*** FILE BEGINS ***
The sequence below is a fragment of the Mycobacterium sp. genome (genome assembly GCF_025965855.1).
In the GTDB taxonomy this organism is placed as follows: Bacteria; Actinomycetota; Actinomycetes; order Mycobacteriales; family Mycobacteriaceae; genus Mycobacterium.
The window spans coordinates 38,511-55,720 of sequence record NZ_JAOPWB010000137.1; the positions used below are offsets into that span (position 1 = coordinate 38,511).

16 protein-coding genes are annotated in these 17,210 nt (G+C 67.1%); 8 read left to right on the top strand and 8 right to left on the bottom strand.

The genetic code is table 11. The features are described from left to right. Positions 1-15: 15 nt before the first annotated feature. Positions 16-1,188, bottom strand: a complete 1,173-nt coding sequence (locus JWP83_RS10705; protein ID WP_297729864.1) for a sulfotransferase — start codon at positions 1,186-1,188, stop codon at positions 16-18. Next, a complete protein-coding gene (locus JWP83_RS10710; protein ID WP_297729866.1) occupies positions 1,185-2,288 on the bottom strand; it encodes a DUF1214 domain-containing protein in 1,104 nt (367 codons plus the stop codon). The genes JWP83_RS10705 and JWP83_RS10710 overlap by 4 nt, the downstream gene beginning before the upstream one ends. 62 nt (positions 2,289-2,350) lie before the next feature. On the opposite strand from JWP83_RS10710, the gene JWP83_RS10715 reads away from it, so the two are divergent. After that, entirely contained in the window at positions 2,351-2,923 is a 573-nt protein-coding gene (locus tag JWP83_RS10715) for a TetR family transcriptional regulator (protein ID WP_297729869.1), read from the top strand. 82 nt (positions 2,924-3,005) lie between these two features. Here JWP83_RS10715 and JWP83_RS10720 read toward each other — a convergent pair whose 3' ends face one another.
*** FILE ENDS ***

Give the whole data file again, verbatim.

The sequence below is a fragment of the Mycobacterium sp. genome (genome assembly GCF_025965855.1).
In the GTDB taxonomy this organism is placed as follows: Bacteria; Actinomycetota; Actinomycetes; order Mycobacteriales; family Mycobacteriaceae; genus Mycobacterium.
The window spans coordinates 38,511-55,720 of sequence record NZ_JAOPWB010000137.1; the positions used below are offsets into that span (position 1 = coordinate 38,511).

16 protein-coding genes are annotated in these 17,210 nt (G+C 67.1%); 8 read left to right on the top strand and 8 right to left on the bottom strand.

The genetic code is table 11. The features are described from left to right. Positions 1-15: 15 nt before the first annotated feature. Positions 16-1,188, bottom strand: a complete 1,173-nt coding sequence (locus JWP83_RS10705; protein ID WP_297729864.1) for a sulfotransferase — start codon at positions 1,186-1,188, stop codon at positions 16-18. Next, a complete protein-coding gene (locus JWP83_RS10710; protein ID WP_297729866.1) occupies positions 1,185-2,288 on the bottom strand; it encodes a DUF1214 domain-containing protein in 1,104 nt (367 codons plus the stop codon). The genes JWP83_RS10705 and JWP83_RS10710 overlap by 4 nt, the downstream gene beginning before the upstream one ends. 62 nt (positions 2,289-2,350) lie before the next feature. On the opposite strand from JWP83_RS10710, the gene JWP83_RS10715 reads away from it, so the two are divergent. After that, entirely contained in the window at positions 2,351-2,923 is a 573-nt protein-coding gene (locus tag JWP83_RS10715) for a TetR family transcriptional regulator (protein ID WP_297729869.1), read from the top strand. 82 nt (positions 2,924-3,005) lie between these two features. Here JWP83_RS10715 and JWP83_RS10720 read toward each other — a convergent pair whose 3' ends face one another.